Hi,
Thinking about you and Obie…

For him to be quiet and content; he needs to be comfortable, he needs to accept confinement and not expect that any vocalizations or actions will get him attention and there needs to be a cost of behavior penalty.
1. Food, Water, bathroom and exercise  (timing of main food so that potty breaks are needed at right times)
2. Value for being in crate (crate games). Rewards for quiet. No excited greetings or prolonged leaving.
3. Avoid back-chaining = “I bark complain, then be quiet, then get attention” — you know when this is happening as this would grow problem rather than decrease it — it’s a timing and a level of reward/attention issue
4. Multiple strategies to inform him of the cost of his behavior – penalties = no eye contact, freezing or turning away, not entering building if he’s barking, covering crate partially/completely, uncovering when he’s settled (note you don’t have to be stuck outside if you enter – don’t look, don’t talk and immediately cover crate and wait for a good settle) just like at the cottage.
5. Change exit strategy to avoid triggers or/and desensitize triggers (put on shoes, pick up stuff, run out to car at times random)

From what I saw when you were here and Obie did something you didn’t actually want repeated … your preferred response is early and somewhat excessive reward for initial small increment of desired behavior repeated multiple times (so the reward back chained to all the pieces). The first cycle of this is fine (mostly I would expect more and reward with lower key approval), the second cycle and subsequent cycles should wait for more and better and if you aren’t getting that add space but don’t lower the criteria and don’t over reward. He can/should improve at a much faster rate.

What we practiced was calmness, greater expectations and low-key reward (no or low verbals) when changing from undesired behavior to desired – because we don’t want excitement attached to the undesired actions.

My thoughts are that the problems you’re encountering now are mostly: #1 food/potty #3 back chaining

Love,

MOM

Easy Dog training is not so easy

CGCclass 023a
American Bulldog/Mastiff cross offering behavior – leash loose and handler ready to reward. Note observer (Bella), she’s the neighbor’s dog and she likes to watch classes. Photo by D. Renzoni

Easy and quick dog training is an oxymoron.

Quick knowledge, fast solution and nobody needs to learn anything, but the dog. Try it, what harm can it cause? Who cares about research?  Neighbor said it or multiple studies confirmed it… who wins? Well of course, the neighbor/cousin/friend does, in their random ‘expert’ mode. Science … what science?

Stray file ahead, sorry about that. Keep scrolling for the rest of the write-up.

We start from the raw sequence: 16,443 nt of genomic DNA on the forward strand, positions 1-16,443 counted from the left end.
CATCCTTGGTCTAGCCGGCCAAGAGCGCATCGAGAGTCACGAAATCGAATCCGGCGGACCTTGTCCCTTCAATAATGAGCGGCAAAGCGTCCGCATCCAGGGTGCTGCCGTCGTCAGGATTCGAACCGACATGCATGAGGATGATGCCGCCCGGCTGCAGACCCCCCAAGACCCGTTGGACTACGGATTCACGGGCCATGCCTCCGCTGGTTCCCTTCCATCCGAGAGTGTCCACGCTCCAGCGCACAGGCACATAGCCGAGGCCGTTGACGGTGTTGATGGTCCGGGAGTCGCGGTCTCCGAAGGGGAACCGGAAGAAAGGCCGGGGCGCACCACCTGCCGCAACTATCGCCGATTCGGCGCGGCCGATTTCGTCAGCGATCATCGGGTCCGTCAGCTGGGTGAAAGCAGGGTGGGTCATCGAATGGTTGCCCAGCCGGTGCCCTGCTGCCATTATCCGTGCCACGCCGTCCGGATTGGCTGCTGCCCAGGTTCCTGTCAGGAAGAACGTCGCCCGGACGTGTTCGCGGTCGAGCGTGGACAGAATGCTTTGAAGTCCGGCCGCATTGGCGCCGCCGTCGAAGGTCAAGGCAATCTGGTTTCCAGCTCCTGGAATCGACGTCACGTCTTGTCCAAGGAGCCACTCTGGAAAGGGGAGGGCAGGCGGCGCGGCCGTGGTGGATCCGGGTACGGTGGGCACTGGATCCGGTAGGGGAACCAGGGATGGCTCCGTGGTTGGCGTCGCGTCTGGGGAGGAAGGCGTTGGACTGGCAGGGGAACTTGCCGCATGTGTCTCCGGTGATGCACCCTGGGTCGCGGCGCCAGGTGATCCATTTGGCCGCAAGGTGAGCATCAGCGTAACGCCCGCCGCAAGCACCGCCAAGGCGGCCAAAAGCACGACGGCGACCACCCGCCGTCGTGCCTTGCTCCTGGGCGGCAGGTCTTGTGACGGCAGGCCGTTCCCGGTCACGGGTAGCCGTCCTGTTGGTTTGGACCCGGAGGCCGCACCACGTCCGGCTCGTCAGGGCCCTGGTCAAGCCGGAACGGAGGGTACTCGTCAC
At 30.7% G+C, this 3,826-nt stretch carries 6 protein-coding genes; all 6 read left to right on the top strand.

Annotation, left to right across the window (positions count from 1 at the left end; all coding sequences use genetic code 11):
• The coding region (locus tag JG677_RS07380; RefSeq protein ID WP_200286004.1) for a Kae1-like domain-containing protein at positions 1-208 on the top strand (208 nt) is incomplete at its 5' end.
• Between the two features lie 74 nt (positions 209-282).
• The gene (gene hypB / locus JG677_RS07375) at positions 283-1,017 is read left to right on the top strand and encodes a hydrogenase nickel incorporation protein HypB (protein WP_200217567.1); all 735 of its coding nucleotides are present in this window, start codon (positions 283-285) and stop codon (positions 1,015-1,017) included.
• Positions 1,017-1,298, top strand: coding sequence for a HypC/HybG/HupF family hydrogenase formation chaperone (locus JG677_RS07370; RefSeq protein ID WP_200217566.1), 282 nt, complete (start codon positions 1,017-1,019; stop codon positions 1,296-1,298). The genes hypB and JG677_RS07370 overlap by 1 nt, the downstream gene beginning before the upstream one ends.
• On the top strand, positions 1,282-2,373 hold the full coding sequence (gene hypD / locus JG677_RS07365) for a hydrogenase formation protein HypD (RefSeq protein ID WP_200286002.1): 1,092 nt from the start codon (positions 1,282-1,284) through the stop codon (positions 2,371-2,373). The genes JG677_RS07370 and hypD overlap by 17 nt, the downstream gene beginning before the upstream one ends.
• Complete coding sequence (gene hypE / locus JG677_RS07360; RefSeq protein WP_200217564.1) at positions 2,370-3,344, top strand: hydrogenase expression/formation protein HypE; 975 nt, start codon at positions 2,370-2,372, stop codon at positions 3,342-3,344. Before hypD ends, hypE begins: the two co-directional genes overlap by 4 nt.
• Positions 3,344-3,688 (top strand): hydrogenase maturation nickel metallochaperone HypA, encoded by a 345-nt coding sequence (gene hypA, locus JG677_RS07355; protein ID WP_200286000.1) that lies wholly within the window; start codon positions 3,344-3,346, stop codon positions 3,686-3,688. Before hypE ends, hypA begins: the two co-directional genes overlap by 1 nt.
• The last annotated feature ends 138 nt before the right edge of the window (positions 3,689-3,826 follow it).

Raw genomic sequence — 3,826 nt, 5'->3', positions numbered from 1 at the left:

Why? Science is all about theories and creating a study and checking. Neighbor/cousin/friend is all about absolute testimonial on a very limited scale (one dog, two dogs, an imaginary dog or a dog seen on video). But somehow people believe testimonials more and are willing to do and allow punishment as a first line of action. I do find that incredibly ugly.

 

CGCclass 014
These guys are making great progress! But in general, we often miss the chances to reward the behaviors we like best, by being unobservant or preoccupied. Dogs learn how to get what they want  – jumping up, grabbing … stealing things because it works for them.

What does the science (lots of science) say … ‘Every living thing learns to improve its condition.’ Reward ensures that a behavior will be done more frequently in the future.  Yummy stuff in the garbage – tip it out and eat it (ding, ding, ding – big reward! Behavior will be repeated). Punishment will/can suppress/reduce a behavior. Punishment never creates new behavior (but it can increase fear, increase the punished behavior, anxiety, aggression, apathy and slow learning). Yell NO at dog as he grabs child’s Barbie doll, and dog may drop it and decide not to grab it in the future or… think that grabbing Barbie is one of the most exciting games ever. Other common event: puppy barks or bites and is sprayed with mouth freshener spray, and dog may stop and/or… become afraid of hands or spray sounds or certain scents or…

Learning is a complex topic, which probably is why so many are so confused about how to approach training, and which is also why so many end up training the opposite of what they wanted and then blaming the dog for being uncooperative or stupid and/or … blame themselves for being a bad dog trainer or lacking enough time to have a dog ….